Chevron Left
Back to Introduction to Thermodynamics: Transferring Energy from Here to There

Learner Reviews & Feedback for Introduction to Thermodynamics: Transferring Energy from Here to There by University of Michigan

4.8
stars
3,123 ratings

About the Course

COURSE DESCRIPTION This course provides an introduction to the most powerful engineering principles you will ever learn - Thermodynamics: the science of transferring energy from one place or form to another place or form. We will introduce the tools you need to analyze energy systems from solar panels, to engines, to insulated coffee mugs. More specifically, we will cover the topics of mass and energy conservation principles; first law analysis of control mass and control volume systems; properties and behavior of pure substances; and applications to thermodynamic systems operating at steady state conditions. COURSE FORMAT The class consists of lecture videos, which average 8 to 12 minutes in length. The videos include integrated In-Video Quiz questions. There are also quizzes at the end of each section, which include problems to practice your analytical skills that are not part of video lectures. There are no exams. GRADING POLICY Each question is worth 1 point. A correct answer is worth +1 point. An incorrect answer is worth 0 points. There is no partial credit. You can attempt each quiz up to three times every 8 hours, with an unlimited number of total attempts. The number of questions that need to be answered correctly to pass are displayed at the beginning of each quiz. Following the Mastery Learning model, students must pass all 8 practice quizzes with a score of 80% or higher in order to complete the course. ESTIMATED WORKLOAD If you follow the suggested deadlines, lectures and quizzes will each take approximately ~3 hours per week each, for a total of ~6 hours per week. TARGET AUDIENCE Basic undergraduate engineering or science student. FREQUENTLY ASKED QUESTIONS - What are the prerequisites for taking this course? An introductory background (high school or first year college level) in chemistry, physics, and calculus will help you be successful in this class. -What will this class prepare me for in the academic world? Thermodynamics is a prerequisite for many follow-on courses, like heat transfer, internal combustion engines, propulsion, and gas dynamics, to name a few. -What will this class prepare me for in the real world? Energy is one of the top challenges we face as a global society. Energy demands are deeply tied to the other major challenges of clean water, health, food resources, and poverty. Understanding how energy systems work is key to understanding how to meet all these needs around the world. Because energy demands are only increasing, this course also provides the foundation for many rewarding professional careers....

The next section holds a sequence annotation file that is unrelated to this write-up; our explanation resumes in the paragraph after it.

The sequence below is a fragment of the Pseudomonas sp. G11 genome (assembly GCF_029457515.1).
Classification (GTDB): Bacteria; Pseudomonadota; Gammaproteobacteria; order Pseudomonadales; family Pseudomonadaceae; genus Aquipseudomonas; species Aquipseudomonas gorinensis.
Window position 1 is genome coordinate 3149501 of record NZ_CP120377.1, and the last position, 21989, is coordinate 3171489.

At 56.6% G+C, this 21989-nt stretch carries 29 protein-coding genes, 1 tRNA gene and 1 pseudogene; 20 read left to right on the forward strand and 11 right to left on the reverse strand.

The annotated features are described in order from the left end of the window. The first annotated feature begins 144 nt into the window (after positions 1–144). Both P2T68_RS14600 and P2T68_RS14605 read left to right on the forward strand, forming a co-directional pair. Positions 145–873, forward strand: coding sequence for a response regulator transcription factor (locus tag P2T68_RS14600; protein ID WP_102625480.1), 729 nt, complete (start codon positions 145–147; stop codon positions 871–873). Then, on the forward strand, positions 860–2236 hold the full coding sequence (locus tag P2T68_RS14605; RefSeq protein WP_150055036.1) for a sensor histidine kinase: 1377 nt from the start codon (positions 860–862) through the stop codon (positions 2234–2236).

Top reviews

MJ

Jul 23, 2019

Great course. But I was also hoping to get an in-depth analytical understanding of the second law of thermodynamics and the zeroth law as well. But I really enjoyed it and definitely learned a lot.

AM

Feb 24, 2021

Courses from the University of Michigan are always awesome. Hats off to Margaret Wooldridge, mam. Thank you so much, Coursera and the University of Michigan for making this outstanding experience.

Filter by:

1 - 25 of 640 Reviews for Introduction to Thermodynamics: Transferring Energy from Here to There

By Jeremiah S

May 15, 2017

By YOGESH I

May 8, 2020

By Jeremy D M

Aug 2, 2019

By Thomas O

Apr 11, 2018

By Pawar A A

Jul 19, 2020

By Ashish R

Apr 18, 2018

By Andrew C

Oct 27, 2016

By Shivnand B G

Nov 2, 2019

By Nachiket D

Feb 10, 2019

By Víctor G

Nov 27, 2016

By Sriram B H

Aug 15, 2017

By Vaibhav D A

Jul 22, 2019

By Maddie D

Jun 18, 2017

By Deleted A

Mar 25, 2019

By Matthew M

May 8, 2019

By Ismail H B

Sep 30, 2017

By John K

May 23, 2021

By Mykola K

Jun 20, 2017

By Mridul M P

Dec 23, 2016

By Ashwin K M

Feb 25, 2021

By Madan P

Aug 11, 2021

By Abhinav P C

Jul 14, 2020

By MOHAMMAD S K

Oct 12, 2020

By James M G A

Nov 4, 2020

By Rajat S

Dec 28, 2016